Making your own popsicles is super easy. Recipes that contain milk provide enough protein for muscle repair, and mashed up fruit or an added sweetener such as honey, agave or maple syrup work to replenish glycogen stores.

You can also freeze up some chocolate milk or other favorite post-recovery (non-alcoholic) beverage for your enjoyment and replenishment.

Glycemic Index

What is the glycemic index?

The glycemic index (GI) is a number given to carbohydrate containing foods which ranks them on a scale from 1 to 100 according to their effect on blood sugar levels compared to the standard of pure sugar (glucose), which has the greatest effect on blood sugar = a GI of 100.

Carbohydrate foods include grains, starchy vegetables, fruit and dairy products. All carbohydrate foods are placed into one of 3 GI categories: Low, Moderate and High

Low GI foods have a score of less than or equal to 55.  These foods produce only small fluctuations in blood sugar and insulin levels. Low GI foods assist to keep energy levels balanced and decrease hunger by keeping you feeling full for longer. Consuming a daily diet made up of a significant amount of low GI foods has the potential to help reduce the risk of heart disease and diabetes, along with improved blood cholesterol levels and weight management.

Moderate GI foods have a score of 56 to 69

High GI foods have a score of 70 and above.  In the daily diet high GI foods should be consumed in moderation, however; while training and racing, especially at higher intensities, high GI foods are the prime source of fuel for working muscles.

 

 

 

How do GI foods fit into athletics?

Different GI foods can be used at specific times throughout training/racing to enhance performance and aid in recovery. Therefore the GI score can be used to choose the most appropriate foods for pre, during and post training/racing.

In general low GI foods are best consumed pre-training/racing (given that you have at least 2 hours digestion time) since they result in consistent maintenance of blood sugar levels, which spares muscle glycogen utilization during prolonged exercise, leading to the potential for improved performance.

After warming-up and just prior to the start of an event, a high GI food snack can be consumed within 10-20mins of the start. This will work to provide a boost of energy and dampen hunger, without the subsequent transient hypoglycemia if a proper warm-up has been completed.

High GI foods are also perfect for during and immediately after training/racing. During activity high GI foods provide quick and easy energy for working muscles, and for post activity they provide immediate replenishment of glycogen stores.

It just so happens that many of the foods we consume have a moderate GI. Moderate GI foods can be used in combination with low GI foods for pre-training/racing snacks and meals, which can help to replenish liver glycogen stores used up in the overnight fast. Moderate GI foods can also be used in combination with high GI foods during and post training/racing to assist in sustaining energy levels during, and provide for greater nutrient density in post-training/racing meals & snacks.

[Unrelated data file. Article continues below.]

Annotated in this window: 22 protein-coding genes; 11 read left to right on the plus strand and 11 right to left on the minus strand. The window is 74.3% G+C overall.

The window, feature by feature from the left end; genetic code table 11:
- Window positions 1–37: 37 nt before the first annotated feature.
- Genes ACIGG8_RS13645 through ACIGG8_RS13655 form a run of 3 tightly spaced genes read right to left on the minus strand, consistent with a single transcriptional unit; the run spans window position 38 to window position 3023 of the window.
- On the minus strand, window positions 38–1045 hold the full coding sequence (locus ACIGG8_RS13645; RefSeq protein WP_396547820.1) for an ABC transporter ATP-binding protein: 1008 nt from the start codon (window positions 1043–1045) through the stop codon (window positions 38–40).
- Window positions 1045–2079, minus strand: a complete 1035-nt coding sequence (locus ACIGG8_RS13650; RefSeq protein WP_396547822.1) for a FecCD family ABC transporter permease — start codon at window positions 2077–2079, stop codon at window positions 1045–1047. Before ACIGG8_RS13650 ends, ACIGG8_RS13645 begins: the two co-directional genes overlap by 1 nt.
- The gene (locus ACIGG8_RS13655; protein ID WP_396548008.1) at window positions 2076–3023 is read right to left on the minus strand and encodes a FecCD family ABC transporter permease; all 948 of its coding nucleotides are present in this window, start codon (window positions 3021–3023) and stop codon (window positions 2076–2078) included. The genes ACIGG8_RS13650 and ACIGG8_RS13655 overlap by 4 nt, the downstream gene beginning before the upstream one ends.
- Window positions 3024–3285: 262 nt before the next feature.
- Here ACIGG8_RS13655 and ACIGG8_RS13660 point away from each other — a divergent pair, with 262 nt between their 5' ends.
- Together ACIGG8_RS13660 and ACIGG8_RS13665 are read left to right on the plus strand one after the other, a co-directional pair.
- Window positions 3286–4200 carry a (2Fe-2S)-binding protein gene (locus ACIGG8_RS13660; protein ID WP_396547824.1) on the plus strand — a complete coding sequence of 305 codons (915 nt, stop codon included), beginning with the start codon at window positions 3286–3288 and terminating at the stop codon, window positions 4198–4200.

Following are GI tables. The 1st lists common pre-training/racing breakfast foods listed from lowest to highest GI (since our focus is low GI foods for pre-training/racing), and the 2nd lists common during training/racing foods from highest to lowest GI (since our focus is high GI foods for during training/racing).

Food GI
Common Breakfast Foods  
Dried apricots 32
Orange 30-48
White/wheat spaghetti 40-60
Multigrain English muffin 45
Orange juice 45-55
Pasta 45-60
Up & Go beverage cocoa/malt flavor 46
Banana, ripe 47-62
Skim milk 48
Brown rice (slow cooking) 48
Apple muffin made w/ rolled oats 48
Muffin 48-65
Porridge made from rolled oats 49
Muesli breakfast bar 50
Raisins 54-64
Vogel’s honey & oats bread 55
Alpen original muesli 55
Rolled oats 59
Whole grain bread 60
Crunchy muesli –apricot bar 61
Scottish oats 63
Yoghurt </= 64
Weetabix /Vita-Brits 69

 

During Training/Racing Foods GI
Glucose 50g 100
Clif bar- cookies & cream 100
Gatorade 89-100
Dextrose 50g 96
Baked potato w/out skin 87-98
Pretzels – traditional 84
Jelly beans 76-80
Honey –commercial 62
Bread with jam 62
Creamed rice 59
Chewy granola bar 58
Clif bar – chocolate brownie 57
Coca Cola 53-63
Power bar- performance choc 53
Fructose 50g 23

How do I know which foods are low GI for my daily diet and high GI for training and recovery?

Vegetables: Low GI = non-starchy vegetables, legumes, peas and beans.

High GI = starchy vegetables: sweet corn, potato, sweet potato, taro & yams.

Fruits: Low GI = Temperate climate fruits: apples, pears, citrus (oranges, grapefruit) and stone fruits (peaches, plums, apricots).

High GI = Tropical fruits: pineapple, paw paw, papaya, rock melon and watermelon

Grains:  Low GI = buckwheat, quinoa, brown & basmati rice